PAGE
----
“Methods involved in detection,” explains Hainschwang, “include microscopy, low-wave and short-wave ultraviolet testing, luminescence microscopy using various excitation bands, deep ultraviolet imaging, infrared spectroscopy, ultraviolet-visible and near infrared spectroscopy, energy dispersive x-ray fluorescence and last, but not least, photoluminescence spectroscopy.”

Given the different characteristics of HPHT and CVD stones, different detection methods work best for each. “While HPHT stones usually show some sectored growth zoning, typical inclusions or sectored luminescence, the CVD stones will unveil their identity after a photoluminescence spectrum has been performed,” says Hainschwang.

Labs that test for synthetics notice that, overall, the number of undisclosed synthetics they find is miniscule. “In most stones, we would estimate that the percentage of undeclared synthetics in the market is so small that it is quasi-zero,” says Hainschwang.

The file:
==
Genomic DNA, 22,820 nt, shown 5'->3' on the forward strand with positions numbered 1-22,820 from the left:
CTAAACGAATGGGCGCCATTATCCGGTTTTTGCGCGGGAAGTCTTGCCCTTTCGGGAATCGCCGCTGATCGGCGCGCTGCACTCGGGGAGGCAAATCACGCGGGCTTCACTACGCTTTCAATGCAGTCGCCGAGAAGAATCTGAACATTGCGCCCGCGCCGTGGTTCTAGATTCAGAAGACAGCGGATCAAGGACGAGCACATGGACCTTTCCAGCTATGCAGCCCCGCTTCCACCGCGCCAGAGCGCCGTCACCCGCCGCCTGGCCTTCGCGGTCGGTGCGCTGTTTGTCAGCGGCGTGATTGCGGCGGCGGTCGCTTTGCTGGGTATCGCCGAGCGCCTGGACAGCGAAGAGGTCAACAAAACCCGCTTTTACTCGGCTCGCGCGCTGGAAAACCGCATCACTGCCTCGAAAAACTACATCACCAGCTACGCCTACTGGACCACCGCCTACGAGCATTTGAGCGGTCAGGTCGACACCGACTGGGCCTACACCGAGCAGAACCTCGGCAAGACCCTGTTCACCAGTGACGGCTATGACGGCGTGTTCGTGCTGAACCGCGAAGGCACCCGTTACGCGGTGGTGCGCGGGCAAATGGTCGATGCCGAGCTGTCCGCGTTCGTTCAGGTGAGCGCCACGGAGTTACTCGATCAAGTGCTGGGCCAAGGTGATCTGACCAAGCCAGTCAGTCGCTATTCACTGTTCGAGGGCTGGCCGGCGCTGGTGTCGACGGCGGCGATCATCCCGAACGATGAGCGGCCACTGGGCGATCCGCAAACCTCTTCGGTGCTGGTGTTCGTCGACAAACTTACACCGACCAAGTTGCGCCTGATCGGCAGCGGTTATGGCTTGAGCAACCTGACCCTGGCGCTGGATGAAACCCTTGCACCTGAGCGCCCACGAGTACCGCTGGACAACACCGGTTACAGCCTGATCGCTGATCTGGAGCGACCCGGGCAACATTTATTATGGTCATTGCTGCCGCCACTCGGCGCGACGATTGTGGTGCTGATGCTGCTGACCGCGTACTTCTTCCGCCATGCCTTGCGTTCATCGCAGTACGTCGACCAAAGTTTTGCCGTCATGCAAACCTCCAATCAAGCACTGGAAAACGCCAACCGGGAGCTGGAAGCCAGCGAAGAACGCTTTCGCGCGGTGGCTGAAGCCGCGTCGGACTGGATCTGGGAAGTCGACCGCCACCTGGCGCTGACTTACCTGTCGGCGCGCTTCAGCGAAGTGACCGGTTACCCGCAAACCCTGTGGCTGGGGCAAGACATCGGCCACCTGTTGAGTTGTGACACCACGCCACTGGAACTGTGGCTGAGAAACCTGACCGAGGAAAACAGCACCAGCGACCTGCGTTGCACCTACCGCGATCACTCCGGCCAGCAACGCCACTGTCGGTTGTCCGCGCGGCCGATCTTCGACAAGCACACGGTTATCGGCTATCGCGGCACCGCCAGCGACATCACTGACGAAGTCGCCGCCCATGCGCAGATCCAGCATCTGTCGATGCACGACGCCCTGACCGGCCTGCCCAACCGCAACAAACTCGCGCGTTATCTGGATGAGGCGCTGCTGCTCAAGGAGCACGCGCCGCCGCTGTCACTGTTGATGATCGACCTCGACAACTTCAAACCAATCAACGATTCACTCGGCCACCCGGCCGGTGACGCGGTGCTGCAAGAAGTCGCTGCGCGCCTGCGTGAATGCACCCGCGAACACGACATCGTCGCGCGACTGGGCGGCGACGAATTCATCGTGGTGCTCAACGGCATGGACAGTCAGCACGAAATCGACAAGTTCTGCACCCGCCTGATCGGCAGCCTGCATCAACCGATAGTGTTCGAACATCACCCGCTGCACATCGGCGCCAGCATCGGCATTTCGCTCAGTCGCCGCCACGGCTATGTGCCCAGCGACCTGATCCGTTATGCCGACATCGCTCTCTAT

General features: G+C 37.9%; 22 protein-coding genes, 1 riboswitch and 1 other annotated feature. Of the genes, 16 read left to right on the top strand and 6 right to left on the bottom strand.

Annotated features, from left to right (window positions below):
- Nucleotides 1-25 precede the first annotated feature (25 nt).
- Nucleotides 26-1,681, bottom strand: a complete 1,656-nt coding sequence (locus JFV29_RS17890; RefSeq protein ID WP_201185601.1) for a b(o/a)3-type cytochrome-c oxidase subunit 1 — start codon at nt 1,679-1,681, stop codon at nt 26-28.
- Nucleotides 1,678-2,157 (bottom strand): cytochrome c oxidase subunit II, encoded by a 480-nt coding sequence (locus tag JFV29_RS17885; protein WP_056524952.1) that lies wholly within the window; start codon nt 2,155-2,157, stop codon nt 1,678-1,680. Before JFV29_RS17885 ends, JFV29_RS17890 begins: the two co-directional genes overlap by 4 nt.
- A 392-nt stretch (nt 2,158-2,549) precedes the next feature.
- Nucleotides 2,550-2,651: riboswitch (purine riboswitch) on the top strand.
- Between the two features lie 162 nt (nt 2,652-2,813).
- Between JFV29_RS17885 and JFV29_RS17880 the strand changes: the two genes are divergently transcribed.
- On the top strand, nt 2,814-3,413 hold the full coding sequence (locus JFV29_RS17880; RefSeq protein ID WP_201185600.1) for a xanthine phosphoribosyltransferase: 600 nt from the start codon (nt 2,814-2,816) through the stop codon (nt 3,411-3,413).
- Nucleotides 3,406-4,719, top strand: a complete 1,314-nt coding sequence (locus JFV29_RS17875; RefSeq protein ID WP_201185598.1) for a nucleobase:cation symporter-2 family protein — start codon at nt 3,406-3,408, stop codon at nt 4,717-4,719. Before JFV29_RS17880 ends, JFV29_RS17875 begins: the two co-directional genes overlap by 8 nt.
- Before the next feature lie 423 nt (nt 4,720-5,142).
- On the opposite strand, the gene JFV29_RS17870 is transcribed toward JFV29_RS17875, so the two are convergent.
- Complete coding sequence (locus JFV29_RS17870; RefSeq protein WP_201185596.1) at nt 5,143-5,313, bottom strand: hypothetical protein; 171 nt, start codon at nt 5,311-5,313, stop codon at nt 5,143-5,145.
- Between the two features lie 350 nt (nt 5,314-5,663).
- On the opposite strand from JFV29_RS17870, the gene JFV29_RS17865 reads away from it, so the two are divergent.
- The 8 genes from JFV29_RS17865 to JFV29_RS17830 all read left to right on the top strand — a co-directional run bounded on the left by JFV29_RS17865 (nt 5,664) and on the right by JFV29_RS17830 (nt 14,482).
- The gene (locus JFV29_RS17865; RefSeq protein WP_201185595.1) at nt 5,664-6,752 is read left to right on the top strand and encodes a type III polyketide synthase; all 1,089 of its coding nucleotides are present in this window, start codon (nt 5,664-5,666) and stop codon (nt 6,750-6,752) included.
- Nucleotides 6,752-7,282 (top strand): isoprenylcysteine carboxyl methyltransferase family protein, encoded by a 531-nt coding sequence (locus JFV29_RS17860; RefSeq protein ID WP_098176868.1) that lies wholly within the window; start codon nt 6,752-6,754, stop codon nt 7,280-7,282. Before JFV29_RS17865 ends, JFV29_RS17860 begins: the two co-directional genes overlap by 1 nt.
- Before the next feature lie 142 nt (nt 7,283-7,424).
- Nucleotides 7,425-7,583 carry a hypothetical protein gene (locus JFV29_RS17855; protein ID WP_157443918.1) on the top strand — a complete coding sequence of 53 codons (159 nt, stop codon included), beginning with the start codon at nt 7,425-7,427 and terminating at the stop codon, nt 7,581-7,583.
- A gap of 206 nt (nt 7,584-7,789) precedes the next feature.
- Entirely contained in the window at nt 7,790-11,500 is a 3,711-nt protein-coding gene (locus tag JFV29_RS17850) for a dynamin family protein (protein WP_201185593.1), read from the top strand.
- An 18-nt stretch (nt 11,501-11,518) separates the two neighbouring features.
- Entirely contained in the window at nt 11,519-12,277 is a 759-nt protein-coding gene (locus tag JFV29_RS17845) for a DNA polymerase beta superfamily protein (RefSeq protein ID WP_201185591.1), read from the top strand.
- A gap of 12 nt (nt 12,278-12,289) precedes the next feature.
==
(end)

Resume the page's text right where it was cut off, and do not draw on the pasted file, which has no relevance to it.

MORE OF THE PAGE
Given the inherent nature of synthetics and the processes by which such stones are manufactured, many believe that detection methods will continue to be the same in the future. As manufacturing processes become more sophisticated, “detection can become more challenging,” says Moses. “However, there are fundamental properties of synthetic diamonds — including growth patterns and spectroscopic characteristics — that are detectable by trained gemologists in a well-equipped laboratory. And we expect these distinctive features will continue to be present in laboratory-grown material because the growth processes used are so very different from natural diamond formation, which takes place over long periods of geologic time.”

Labs usually use these detection methods on random samples in submitted batches of melee stones. “It is not cost effective to send all melee to a grading laboratory, so currently a random testing approach needs to be taken, where a relatively small number of stones from each batch of melee is tested,” explains Lawson. “We are working hard to enable costs in this area to be reduced so that an affordable screening service for all melee stones can be offered by De Beers in the near future.”

While affordable screening for all melee stones is still a ways off, labs are making their screening services more accessible to diamond dealers. The GIA, for example, launched its Quality Assurance Service in the summer of 2012, which it advertises as a low-cost screening option. The service, which costs $12 a stone, tests random batches of loose and mounted diamonds, and is available for D to Z and fancy color diamonds of .20 carats and smaller and black diamonds of .50 carats and smaller.